Fungal infection models play a vital role in understanding how pathogenic fungi are able to cause disease, how the host responds to fungal cells and for evaluation of antifungal drugs.

Fungi can cause infections of the skin, nails, mouth, genital tract, lungs, brain and even life-threatening systemic infections. My research develops and characterises models which mimic these different infections, using animal models, insect models or cells in the laboratory.

My research is particularly directed at reducing, replacing and refining the use of animals in medical mycology research (3Rs). I have previously developed a shorter term fungal infection model, which significantly reduces the length of time required to determine whether a fungus is able to cause an infection or not.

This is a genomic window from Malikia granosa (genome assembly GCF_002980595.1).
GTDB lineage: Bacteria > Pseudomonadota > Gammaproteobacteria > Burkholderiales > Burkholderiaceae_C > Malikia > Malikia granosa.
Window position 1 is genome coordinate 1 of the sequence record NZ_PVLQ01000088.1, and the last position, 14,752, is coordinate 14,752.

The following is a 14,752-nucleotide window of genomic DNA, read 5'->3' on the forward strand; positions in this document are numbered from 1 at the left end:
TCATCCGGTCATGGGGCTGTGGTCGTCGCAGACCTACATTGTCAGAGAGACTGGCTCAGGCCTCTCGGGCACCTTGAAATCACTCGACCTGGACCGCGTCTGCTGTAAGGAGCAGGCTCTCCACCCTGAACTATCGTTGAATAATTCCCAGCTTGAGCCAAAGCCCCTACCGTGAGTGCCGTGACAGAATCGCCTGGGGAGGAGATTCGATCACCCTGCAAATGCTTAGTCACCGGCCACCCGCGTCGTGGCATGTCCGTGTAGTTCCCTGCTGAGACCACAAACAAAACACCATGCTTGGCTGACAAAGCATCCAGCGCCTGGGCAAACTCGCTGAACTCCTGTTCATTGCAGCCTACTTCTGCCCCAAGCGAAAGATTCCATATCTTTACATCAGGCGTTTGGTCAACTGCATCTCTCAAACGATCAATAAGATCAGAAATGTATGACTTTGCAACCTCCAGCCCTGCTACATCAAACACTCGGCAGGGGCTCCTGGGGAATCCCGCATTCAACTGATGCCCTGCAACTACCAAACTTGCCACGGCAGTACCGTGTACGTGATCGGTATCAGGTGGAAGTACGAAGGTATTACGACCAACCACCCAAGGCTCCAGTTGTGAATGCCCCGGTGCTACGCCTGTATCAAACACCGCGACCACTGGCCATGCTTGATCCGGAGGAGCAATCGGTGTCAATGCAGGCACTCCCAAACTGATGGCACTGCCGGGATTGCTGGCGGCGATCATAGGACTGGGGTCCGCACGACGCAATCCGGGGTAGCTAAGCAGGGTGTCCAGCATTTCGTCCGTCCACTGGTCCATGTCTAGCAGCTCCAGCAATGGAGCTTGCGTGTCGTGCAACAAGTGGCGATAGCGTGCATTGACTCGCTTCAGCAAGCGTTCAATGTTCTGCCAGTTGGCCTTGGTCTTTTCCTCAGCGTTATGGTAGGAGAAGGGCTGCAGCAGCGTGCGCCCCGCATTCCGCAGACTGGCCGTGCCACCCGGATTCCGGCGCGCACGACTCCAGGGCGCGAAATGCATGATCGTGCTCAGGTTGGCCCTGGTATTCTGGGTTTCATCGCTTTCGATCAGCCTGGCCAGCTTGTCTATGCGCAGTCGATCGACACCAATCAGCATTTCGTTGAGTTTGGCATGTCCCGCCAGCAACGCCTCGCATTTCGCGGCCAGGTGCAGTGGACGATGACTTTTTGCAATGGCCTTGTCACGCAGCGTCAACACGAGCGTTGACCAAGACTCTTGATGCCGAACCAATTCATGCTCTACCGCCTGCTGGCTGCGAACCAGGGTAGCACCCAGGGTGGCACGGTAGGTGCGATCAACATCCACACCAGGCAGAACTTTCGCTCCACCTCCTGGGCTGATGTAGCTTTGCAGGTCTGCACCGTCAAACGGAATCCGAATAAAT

Current work has focussed on developing a laboratory assay which mimics interactions of fungal cells with kidney cells at the beginning of an infection to replace the use of animals, and we are developing fungal cells which can be imaged in living animals to reduce the numbers of animals required to evaluate new antifungal drugs.

What lives within? The fungi in our gut


Group Members

  • Donna MacCallum - Principal Investigator
  • Ambre Chapuis - Research Postgraduate
  • Hazel Bell - Technician